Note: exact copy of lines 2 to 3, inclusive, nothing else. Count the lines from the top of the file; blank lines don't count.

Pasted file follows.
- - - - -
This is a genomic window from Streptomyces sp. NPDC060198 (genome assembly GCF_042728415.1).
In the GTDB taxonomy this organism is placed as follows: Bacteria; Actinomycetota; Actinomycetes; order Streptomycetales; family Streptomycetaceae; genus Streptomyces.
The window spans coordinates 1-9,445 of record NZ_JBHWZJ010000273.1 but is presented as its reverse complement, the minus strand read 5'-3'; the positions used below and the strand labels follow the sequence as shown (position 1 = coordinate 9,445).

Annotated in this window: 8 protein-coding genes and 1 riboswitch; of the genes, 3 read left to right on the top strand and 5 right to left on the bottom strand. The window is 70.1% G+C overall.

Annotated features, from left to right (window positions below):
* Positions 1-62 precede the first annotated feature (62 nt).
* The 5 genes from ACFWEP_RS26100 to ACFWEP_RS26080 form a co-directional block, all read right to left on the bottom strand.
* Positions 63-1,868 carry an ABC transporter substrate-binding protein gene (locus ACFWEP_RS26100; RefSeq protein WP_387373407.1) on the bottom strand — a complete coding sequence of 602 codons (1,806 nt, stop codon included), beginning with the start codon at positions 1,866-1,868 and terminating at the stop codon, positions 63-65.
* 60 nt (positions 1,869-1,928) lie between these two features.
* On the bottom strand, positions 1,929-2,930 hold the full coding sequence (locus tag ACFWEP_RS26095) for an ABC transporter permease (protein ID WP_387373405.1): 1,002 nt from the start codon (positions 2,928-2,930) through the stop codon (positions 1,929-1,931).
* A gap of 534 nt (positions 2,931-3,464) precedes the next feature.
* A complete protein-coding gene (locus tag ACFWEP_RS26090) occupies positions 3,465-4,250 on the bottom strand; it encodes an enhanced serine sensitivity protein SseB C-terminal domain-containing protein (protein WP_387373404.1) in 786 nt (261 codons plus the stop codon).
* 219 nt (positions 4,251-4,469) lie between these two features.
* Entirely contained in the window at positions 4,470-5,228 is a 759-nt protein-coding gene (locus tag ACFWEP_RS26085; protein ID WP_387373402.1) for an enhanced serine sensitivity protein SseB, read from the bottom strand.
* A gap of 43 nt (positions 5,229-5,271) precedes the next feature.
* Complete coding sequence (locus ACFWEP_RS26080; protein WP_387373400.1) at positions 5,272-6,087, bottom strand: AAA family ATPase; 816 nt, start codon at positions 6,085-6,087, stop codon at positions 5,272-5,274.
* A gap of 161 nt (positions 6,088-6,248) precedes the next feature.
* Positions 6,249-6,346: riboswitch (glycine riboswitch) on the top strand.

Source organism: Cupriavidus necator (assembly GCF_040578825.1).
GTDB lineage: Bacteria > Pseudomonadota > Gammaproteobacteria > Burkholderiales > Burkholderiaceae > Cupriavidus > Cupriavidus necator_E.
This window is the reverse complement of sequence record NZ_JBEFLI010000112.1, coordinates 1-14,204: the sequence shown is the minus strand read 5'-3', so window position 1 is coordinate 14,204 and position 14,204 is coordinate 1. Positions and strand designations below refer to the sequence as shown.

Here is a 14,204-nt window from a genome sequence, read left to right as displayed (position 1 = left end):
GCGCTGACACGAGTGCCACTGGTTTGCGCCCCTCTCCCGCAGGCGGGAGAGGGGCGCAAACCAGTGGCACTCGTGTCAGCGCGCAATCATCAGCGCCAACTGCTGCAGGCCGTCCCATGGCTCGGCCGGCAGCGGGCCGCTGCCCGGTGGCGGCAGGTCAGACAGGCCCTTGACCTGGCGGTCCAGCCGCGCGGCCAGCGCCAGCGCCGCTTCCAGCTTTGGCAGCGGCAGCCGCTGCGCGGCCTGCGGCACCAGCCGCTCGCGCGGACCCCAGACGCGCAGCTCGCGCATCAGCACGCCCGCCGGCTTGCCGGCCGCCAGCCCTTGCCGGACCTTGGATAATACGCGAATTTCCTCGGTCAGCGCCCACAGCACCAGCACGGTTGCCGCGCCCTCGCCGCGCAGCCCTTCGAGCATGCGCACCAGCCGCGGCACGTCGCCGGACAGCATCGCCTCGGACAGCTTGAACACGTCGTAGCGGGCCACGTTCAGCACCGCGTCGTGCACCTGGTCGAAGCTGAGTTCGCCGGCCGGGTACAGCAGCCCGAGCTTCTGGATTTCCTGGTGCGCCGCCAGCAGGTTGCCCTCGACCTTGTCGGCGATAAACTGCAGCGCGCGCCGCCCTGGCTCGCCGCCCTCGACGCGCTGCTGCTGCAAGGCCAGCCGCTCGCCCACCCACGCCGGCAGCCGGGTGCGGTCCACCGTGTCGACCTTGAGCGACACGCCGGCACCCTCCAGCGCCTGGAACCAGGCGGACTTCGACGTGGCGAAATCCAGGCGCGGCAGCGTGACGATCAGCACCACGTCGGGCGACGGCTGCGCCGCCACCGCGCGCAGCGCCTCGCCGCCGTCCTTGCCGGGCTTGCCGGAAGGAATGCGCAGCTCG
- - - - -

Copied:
In the GTDB taxonomy this organism is placed as follows: Bacteria; Actinomycetota; Actinomycetes; order Streptomycetales; family Streptomycetaceae; genus Streptomyces.
The window spans coordinates 1-9,445 of record NZ_JBHWZJ010000273.1 but is presented as its reverse complement, the minus strand read 5'-3'; the positions used below and the strand labels follow the sequence as shown (position 1 = coordinate 9,445).